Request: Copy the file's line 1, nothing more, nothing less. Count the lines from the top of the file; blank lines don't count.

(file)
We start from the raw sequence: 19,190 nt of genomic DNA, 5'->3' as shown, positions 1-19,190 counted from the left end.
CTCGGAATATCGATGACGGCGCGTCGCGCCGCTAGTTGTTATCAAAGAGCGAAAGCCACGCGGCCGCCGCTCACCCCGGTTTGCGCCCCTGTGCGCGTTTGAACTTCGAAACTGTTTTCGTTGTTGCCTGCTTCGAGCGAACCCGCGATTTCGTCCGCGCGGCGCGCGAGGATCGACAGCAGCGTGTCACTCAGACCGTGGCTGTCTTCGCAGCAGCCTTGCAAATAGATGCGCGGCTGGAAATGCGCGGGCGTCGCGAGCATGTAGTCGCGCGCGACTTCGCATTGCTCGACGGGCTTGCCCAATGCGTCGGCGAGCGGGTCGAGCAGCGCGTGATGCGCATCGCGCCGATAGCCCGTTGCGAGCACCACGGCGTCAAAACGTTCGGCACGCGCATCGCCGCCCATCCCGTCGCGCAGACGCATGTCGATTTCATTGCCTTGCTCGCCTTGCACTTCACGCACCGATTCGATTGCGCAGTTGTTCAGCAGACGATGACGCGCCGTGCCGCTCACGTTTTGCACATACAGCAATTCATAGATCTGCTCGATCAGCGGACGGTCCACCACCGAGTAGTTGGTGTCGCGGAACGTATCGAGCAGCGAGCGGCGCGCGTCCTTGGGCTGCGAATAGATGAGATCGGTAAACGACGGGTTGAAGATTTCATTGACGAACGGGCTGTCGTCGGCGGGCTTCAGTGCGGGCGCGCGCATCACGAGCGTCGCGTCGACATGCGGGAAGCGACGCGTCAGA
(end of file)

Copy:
We start from the raw sequence: 19,190 nt of genomic DNA, 5'->3' as shown, positions 1-19,190 counted from the left end.